Look, I'm simply interested in the truth. If evolution (macro) is true, fine. But then there should be abundant fossil records of how it happened. But there isn't. What we do have is the Cambrian 'explosion'.

Let's stick to the scientific evidence. It's all too typical to make the issue 'science vs. the Bible'. If there is a God, then science is merely the 'window' to view His creation. If there isn't a God, then science can prove how we came to be.
A common misconception of the religiousMcAndrus
Jan 31, 2002 6:09 AM
In another post I mentioned the spectrum of Bible believers, from the literalist to the fuzzy.

There is also a spectrum of non-believers from the passive agnostic to the hostile atheist. As you get closer to the hostile atheist end of the spectrum you'll see an increasingly vituprative response to anything religious.

Among the more offended non-believers there seems to be a misconception that any religious belief is a mindless thing: that belief is only a soothing balm for a frightened and confused person.

For those who think religion is for the mindless, frightened, and confused let me tell you something from personal experience. The religious scholars I have read are among the most literate and intelligent writers I have ever run across. Also, every Sunday in church I sit next to doctors, business people, lawyers, engineers, and other highly educated people.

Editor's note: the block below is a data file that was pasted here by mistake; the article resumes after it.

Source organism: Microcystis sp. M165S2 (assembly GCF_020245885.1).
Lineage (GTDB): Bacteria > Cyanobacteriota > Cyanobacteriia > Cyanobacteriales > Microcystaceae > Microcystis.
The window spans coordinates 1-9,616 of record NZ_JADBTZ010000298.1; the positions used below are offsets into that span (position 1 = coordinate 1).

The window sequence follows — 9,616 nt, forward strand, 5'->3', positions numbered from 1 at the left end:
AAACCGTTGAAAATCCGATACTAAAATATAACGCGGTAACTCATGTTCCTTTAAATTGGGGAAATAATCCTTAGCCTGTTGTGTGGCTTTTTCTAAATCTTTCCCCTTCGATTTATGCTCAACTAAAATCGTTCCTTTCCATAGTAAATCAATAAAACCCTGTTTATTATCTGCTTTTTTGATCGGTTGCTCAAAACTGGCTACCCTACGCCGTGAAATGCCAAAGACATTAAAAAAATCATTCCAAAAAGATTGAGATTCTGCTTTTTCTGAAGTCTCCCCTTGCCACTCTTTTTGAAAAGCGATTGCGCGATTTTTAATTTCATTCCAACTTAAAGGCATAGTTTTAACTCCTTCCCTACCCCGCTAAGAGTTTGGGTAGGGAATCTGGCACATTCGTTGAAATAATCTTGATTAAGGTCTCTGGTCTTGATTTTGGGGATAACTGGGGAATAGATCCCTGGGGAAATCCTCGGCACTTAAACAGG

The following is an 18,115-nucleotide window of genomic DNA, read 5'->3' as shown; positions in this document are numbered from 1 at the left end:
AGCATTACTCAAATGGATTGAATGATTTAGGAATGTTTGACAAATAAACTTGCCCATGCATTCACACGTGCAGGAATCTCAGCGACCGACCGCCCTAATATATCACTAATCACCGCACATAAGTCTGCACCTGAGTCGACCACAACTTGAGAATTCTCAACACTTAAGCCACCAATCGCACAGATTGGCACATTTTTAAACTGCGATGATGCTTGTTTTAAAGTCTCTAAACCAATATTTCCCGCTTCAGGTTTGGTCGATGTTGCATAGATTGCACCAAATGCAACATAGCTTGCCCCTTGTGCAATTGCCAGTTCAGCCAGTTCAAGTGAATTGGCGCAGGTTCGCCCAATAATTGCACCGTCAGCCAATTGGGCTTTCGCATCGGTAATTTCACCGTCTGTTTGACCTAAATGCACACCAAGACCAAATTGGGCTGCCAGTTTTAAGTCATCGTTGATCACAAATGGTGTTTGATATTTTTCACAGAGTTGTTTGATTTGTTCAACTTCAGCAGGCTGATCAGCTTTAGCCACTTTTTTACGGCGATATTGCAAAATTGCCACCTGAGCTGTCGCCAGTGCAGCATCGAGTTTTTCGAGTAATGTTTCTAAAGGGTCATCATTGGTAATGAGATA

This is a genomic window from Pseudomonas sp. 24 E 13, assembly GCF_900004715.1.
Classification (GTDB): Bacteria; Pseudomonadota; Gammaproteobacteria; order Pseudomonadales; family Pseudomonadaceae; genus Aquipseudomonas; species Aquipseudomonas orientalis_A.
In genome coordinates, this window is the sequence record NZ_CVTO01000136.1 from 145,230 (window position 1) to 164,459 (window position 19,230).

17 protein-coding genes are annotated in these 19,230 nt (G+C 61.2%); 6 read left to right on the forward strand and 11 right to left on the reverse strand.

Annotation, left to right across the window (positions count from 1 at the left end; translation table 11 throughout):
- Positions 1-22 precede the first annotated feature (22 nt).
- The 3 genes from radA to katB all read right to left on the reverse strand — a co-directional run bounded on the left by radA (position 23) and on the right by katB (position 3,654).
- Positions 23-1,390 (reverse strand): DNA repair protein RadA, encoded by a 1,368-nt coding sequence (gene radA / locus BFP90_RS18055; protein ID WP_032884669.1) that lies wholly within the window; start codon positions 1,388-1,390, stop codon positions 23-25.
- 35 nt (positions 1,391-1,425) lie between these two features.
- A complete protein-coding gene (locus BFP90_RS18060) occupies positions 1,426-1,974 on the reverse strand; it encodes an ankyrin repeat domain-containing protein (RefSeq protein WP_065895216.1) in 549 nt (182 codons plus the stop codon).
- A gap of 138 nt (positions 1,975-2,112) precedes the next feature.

I find that religious people show the same spectrum of intelligence as the non-religious: dummies on one end and geniuses on the other. You, know, now that I think of it that's an interesting question in itself. Is there some way to correlate individual intelligence with religious belief, or not? Hmmm.... another thread ....

Anyhow, I like your point about macro-evolution. Maybe that ties in with my point about human capabilities: humans being a macro step beyond anything else. Then again, I like the evolutionary dead-end approach too. Like the dinosaur we a doomed to extinction. No, wait, the dinosaurs were not an evolutionary dead-end - they were killed by a meteorite. Oh, well, another good postulate gone.

In my readings I've seen quite a bit of dissension in the scholarly ranks about the macro-evolution question. The example of the jump from amino-acids to single cell organisms is a good point. The unexplained example I like is the eyeball, which, if you break it down to its components, is an incredibly complex mechanism. I've read about vigorous debates about how the eyeball could evolve.

Here's a question. If someone came up with a good theory of mankind's creation that was neither evolution nor God, how would the ACLU react?
The ACLU will accept anything that excludes GodDJB
Feb 1, 2002 4:01 AM
I'm not saying that the ACLU is ONLY concerned with anti-Christianity, but I think that's why evolution was embraced the way it was. It provided scientific cover for Modernism.

If you watch 'Inherit the Wind' again, it's funny how almost totally reversed the sides are. The evolutionist side now has the megaphone as far as having the perception of speaking the truth, and are the ones who don't want to examine the latest science and what it means to their philosophy. The thing is, what is giving evolution the most trouble is hard science, like micro-biology and the study of DNA, but even most micro-biologists stick to a materialist view-point. As if to say, 'we can't accept any results that don't support our viewpoint'.